The Lane County Farmer’s Market blog features weekly updates, recipes, photos, and more. Feel free to give your ideas as well, especially recipes using the bounty of seasonal, local produce we are seeing coming in each week. See you at the market!
And So It Begins…
As the unseasonable sunshine turns into the life giving rains of the spring we are once again given the opportunity to put our convictions and beliefs back on the dinner table. It is time to renergize your relationship with those that grow your food, so come find your favorite farmer and let them know you appreciate their dedication! You cna find them downtown at 8th and Oak from 10am-2pm on Saturdays.
I know that buying healthy, locally grown produce at the Lane County Farmers Market is good for the land but I rarely think about how it effects the ocean. Here’s a great article from the Oregon Coast Aquarium that I found interesting. Hope you like it as well.
Cherries, Carbon & Ocean Conservation
Maybe it doesn’t seem like cherries, carbon and ocean conservation have anything in common, but what kind of fruit (or any food) you choose to eat may have a decided impact on your carbon emissions and ultimately the protection of our oceans. The eating habits of people in the U.S. alone generate 5% of the world’s greenhouse gases (including carbon), which in turn warm our oceans and contribute to widespread environmental impacts. Most of our food travels a very long way before it reaches our dinner tables – up to 1,500 miles on average. So does this mean you have to choose between a bowl of delicious cherries or warmer oceans? Not at all. You really can have your, uh, cherries, and eat them too. The trick is to make little changes in how, when and where you buy your food. For example:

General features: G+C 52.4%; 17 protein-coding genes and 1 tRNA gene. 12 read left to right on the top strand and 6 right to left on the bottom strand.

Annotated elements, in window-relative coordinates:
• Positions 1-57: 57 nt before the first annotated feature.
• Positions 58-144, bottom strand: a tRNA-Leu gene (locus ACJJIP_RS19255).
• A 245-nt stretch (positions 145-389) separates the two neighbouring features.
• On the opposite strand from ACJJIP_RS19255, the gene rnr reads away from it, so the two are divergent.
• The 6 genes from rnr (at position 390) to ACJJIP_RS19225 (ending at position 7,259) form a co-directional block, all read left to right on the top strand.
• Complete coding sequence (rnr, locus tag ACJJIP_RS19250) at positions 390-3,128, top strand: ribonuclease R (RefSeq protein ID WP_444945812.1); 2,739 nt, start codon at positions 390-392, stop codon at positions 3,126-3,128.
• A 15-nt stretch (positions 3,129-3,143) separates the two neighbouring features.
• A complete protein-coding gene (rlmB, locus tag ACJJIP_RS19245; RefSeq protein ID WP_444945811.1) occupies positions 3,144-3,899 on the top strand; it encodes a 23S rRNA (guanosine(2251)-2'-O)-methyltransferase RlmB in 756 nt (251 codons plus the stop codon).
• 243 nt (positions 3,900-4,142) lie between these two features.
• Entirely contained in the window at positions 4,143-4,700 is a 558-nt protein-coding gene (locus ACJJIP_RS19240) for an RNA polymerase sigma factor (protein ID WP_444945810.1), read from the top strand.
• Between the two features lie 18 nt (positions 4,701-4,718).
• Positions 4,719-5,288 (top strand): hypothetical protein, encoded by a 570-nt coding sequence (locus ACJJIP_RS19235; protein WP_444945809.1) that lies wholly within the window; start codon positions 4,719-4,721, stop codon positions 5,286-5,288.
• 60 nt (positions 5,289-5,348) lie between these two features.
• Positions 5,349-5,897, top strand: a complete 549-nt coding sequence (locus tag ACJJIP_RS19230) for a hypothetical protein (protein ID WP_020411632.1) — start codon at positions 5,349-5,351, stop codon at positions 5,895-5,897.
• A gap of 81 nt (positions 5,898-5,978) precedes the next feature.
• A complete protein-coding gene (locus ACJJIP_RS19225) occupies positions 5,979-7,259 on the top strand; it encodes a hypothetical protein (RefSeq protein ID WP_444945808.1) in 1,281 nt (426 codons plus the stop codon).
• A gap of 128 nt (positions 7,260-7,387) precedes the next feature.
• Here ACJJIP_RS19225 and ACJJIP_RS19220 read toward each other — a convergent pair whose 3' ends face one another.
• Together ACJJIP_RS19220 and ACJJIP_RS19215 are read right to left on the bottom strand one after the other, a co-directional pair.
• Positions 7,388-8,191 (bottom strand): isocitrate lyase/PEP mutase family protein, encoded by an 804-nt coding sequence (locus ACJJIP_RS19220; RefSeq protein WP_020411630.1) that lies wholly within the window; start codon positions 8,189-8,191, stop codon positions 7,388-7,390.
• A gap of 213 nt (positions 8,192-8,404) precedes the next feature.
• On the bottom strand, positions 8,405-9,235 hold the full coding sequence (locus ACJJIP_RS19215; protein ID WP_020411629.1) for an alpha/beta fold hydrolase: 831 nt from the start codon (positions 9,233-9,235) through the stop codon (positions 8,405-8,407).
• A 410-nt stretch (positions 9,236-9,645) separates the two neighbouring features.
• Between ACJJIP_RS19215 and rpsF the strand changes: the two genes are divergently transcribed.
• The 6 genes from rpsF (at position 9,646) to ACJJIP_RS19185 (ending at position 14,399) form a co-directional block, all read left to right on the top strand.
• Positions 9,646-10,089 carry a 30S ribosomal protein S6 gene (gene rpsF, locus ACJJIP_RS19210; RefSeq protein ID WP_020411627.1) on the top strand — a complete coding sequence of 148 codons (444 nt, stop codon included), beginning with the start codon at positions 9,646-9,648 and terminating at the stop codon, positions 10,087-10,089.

- Buy your cherries (and other fruits and vegetables) when they are in season in your area. Buying out of season usually means that the produce was shipped in from very far way, thus increasing the carbon footprint of the food.
- Shop farmer’s markets or local vendors. Not only does this help your local economy, it means less distance for the food to travel, and you have more control over how your food was produced, especially if you are looking for organic options.
- Finally, eating more fruits and vegetables and less meat not only has a beneficial effect on human health, it also dramatically decreases carbon emissions because it takes less energy to produce a pound of cherries than it does a pound of meat.
- In the months ahead, the Oregon Coast Aquarium will be offering all kinds of fun, helpful tips on how you can “Eat to Save Our Oceans.” This will include everything from finding a local farmer’s market to awesome recipe ideas. Many of these tips will be offered through the Oregon Coast Aqaurium Facebook or Twitter pages, so make sure you follow us to learn more! Bon appetit!
THIS ARTICLE WAS COURTESY OF THE OREGON COAST AQUARIUM.
Shopping at the Lane County Farmers Market is a terrific way to support local agriculture. Here’s a few reasons why buying locally grown foods is an important concept…
Locally grown food tastes better because it’s fresher. Locally grown produce is usually sold within 24 hours of being harvested. Now that’s fresh!
Local produce is not only better for you, it’s better for the environment. Buying local significantly decreases the number of miles food has to travel before being eaten. Shorter distances between the farm and customer means less fossil fuels is used and greenhouse gas emissions are reduced.
By buying local you are supporting local farm families and producers, providing jobs within our community. Buying local keeps more dollars in our community strengthening our local economy.